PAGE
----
Justin Sullivan Getty Images
By Susie Poppick
June 23, 2015

Punishing inflation and extremely limited supply have made smartphones extraordinarily rare and expensive in Venezuela, Bloomberg reports.

Only two or three stores in the capital city of Caracas even stock high-end phones because vendors must go through the government to acquire inventory. Meanwhile, the country is suffering from a severe shortage of U.S. dollars—partly because of a drop in the price of crude oil, the country’s main export—and an annual inflation rate in the triple digits.

As a result, smartphone prices are rising even faster than the cost of food and basic necessities. A brand new iPhone 6 on a local Venezuelan e-commerce site costs about 300,000 bolivars—or about $47,250, according to the official exchange rate—while a less sophisticated Samsung model might cost about $3,000.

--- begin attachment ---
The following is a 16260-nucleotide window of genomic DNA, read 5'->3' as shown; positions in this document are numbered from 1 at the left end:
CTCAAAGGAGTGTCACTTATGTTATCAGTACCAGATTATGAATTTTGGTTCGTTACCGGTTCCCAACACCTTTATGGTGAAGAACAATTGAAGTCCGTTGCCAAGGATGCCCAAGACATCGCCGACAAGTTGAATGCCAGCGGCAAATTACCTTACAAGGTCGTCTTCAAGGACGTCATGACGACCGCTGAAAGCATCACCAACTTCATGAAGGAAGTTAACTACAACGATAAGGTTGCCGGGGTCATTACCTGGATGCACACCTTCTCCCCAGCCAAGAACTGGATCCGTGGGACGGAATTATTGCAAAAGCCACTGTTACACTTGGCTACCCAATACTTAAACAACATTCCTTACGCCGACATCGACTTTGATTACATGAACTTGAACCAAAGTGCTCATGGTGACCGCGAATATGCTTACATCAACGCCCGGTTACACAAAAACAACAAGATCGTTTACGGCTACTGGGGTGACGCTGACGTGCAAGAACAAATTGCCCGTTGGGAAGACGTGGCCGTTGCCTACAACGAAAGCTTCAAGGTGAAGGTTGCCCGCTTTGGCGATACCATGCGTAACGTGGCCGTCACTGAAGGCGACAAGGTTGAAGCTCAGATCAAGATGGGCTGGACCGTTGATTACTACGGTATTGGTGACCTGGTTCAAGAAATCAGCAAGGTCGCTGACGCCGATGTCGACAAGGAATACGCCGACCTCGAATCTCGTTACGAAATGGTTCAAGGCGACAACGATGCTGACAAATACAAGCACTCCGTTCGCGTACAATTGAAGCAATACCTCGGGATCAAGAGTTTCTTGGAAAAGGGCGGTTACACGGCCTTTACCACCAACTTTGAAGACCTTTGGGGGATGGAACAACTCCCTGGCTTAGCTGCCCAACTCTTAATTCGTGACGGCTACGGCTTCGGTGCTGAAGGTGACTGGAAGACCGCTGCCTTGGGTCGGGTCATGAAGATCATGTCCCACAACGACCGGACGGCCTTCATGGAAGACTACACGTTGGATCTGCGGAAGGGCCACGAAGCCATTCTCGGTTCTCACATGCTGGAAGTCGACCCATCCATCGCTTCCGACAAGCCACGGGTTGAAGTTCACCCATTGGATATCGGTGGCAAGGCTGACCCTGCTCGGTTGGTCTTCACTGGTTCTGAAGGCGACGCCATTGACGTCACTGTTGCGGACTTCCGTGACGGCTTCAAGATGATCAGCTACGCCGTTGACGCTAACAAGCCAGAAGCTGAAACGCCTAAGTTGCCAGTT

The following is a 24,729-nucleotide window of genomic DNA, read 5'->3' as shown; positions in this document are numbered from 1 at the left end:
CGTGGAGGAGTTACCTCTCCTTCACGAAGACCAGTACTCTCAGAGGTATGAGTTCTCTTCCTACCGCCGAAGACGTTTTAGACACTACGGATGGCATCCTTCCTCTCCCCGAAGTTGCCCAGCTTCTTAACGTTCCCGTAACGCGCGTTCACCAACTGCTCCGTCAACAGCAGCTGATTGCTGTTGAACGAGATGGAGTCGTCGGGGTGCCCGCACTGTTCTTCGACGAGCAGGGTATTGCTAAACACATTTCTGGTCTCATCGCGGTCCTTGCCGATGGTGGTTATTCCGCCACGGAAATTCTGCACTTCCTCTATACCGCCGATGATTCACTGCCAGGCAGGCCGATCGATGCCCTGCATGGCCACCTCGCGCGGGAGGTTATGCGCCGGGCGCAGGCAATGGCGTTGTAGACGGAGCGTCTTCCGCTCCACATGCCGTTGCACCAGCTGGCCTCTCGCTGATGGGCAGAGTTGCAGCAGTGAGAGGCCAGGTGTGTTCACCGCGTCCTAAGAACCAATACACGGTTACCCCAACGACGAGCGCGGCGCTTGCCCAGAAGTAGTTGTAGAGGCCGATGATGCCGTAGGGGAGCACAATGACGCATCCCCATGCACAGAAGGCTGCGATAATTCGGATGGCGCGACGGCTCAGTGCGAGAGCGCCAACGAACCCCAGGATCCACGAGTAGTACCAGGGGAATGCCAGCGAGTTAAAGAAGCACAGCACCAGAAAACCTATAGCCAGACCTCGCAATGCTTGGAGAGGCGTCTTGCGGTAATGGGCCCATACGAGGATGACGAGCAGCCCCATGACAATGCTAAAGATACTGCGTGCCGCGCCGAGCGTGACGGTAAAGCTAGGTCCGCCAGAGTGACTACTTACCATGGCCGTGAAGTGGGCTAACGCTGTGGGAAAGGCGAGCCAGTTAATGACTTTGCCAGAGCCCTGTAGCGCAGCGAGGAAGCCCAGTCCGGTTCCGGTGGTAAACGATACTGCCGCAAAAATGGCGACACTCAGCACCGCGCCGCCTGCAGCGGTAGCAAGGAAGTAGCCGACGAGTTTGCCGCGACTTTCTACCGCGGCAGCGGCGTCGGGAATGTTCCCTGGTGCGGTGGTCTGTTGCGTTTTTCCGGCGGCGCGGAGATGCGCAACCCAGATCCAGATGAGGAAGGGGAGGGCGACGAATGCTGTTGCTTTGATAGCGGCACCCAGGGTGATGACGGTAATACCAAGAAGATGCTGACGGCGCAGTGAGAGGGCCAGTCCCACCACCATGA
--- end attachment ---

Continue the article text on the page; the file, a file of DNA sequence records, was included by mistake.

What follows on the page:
Because of the limited supply, most Venezuelans who can afford a smartphone are forced to settle for cheaper Chinese models.

Unsurprisingly, thieves are increasingly targeting smartphone users, with hundreds of phone thefts in Chacao reported this past spring.

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